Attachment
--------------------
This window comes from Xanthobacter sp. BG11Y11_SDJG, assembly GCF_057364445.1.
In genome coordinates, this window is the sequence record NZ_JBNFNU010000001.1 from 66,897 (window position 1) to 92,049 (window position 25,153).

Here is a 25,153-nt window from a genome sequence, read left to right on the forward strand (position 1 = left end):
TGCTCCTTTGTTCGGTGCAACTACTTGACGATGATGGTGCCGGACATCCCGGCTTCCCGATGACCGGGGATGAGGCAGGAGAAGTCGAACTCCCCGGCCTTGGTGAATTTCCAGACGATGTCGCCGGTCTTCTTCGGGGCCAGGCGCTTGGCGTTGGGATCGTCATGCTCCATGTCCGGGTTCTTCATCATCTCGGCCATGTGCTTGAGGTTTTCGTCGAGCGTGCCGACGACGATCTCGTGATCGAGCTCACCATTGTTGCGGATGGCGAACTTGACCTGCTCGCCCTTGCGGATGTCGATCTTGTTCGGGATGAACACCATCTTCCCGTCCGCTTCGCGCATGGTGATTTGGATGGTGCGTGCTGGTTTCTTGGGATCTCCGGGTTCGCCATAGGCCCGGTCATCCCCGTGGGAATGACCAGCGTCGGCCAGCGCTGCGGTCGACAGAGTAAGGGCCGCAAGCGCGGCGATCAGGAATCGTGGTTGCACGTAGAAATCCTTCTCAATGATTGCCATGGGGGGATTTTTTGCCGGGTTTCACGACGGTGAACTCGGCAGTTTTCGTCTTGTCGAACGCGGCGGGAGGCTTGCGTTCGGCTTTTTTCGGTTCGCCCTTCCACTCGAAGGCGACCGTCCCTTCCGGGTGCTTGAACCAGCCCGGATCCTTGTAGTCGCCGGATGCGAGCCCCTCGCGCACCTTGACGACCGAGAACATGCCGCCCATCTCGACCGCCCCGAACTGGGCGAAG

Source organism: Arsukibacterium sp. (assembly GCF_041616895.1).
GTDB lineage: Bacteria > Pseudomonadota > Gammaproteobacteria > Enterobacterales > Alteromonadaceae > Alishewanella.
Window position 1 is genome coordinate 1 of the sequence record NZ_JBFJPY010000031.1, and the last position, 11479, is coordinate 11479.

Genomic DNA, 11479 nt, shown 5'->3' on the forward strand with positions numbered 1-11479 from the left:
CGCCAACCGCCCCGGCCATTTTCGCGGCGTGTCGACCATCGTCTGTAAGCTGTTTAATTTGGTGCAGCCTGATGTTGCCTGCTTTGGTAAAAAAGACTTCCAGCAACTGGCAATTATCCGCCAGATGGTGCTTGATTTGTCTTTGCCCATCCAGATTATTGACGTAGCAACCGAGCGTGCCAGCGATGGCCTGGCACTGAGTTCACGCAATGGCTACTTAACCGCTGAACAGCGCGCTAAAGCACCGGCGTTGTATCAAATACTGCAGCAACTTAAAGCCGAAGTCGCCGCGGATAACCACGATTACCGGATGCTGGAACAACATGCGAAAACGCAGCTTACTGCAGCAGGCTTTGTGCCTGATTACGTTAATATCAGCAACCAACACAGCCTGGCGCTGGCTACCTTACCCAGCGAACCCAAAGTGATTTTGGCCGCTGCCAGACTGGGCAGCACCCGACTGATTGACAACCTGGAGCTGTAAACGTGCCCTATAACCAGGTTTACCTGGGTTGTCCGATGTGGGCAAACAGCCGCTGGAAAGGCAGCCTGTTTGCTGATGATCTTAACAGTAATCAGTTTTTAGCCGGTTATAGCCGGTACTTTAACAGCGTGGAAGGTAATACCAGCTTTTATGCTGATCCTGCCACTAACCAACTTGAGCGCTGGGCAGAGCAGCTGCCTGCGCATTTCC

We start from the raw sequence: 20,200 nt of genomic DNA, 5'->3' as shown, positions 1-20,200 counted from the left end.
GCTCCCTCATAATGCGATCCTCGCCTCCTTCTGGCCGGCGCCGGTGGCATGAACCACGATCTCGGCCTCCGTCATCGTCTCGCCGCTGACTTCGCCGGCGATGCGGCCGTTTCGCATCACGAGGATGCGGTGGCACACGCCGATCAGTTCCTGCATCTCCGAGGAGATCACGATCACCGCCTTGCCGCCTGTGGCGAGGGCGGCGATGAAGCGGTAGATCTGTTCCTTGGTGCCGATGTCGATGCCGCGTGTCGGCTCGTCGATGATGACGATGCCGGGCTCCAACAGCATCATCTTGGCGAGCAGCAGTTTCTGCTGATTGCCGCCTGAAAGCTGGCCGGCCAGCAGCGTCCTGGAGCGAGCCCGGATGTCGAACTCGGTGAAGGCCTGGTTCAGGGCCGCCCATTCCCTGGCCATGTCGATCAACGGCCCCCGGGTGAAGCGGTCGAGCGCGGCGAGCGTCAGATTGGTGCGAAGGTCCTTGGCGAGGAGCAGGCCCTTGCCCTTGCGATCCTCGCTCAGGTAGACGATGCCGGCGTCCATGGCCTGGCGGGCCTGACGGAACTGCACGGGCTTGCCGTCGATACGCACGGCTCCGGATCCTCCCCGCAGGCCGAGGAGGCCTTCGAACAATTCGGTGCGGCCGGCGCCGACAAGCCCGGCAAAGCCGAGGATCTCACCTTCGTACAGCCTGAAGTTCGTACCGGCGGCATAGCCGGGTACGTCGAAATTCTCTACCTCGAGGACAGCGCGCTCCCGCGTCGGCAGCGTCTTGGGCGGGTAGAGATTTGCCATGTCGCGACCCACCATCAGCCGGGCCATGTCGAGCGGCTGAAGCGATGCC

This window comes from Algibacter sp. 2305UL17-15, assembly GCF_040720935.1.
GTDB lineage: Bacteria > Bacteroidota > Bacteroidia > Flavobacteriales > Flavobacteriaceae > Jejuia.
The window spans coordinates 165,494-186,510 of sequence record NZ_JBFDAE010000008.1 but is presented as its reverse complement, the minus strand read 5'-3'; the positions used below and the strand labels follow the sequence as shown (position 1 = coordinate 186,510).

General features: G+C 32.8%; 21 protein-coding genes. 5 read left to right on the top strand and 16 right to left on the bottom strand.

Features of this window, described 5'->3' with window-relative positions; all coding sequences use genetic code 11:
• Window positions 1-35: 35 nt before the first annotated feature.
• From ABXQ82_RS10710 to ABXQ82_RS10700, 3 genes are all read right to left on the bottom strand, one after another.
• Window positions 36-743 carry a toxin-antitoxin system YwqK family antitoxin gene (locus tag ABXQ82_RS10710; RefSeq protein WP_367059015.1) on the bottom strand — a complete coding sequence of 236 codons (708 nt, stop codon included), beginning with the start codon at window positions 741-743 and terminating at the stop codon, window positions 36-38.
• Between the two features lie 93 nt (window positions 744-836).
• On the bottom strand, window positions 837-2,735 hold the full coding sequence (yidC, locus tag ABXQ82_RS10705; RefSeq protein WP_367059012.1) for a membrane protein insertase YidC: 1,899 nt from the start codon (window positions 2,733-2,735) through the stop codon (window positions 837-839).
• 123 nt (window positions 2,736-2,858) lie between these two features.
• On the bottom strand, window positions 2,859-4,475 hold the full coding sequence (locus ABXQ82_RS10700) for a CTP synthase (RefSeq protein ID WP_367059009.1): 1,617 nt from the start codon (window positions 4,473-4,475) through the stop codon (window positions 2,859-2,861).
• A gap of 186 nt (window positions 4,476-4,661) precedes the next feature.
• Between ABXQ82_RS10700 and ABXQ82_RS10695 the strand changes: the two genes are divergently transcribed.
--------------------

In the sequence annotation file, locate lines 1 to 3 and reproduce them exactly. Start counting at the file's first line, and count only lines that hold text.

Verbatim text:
This window comes from Xanthobacter sp. BG11Y11_SDJG, assembly GCF_057364445.1.
In genome coordinates, this window is the sequence record NZ_JBNFNU010000001.1 from 66,897 (window position 1) to 92,049 (window position 25,153).

Here is a 25,153-nt window from a genome sequence, read left to right on the forward strand (position 1 = left end):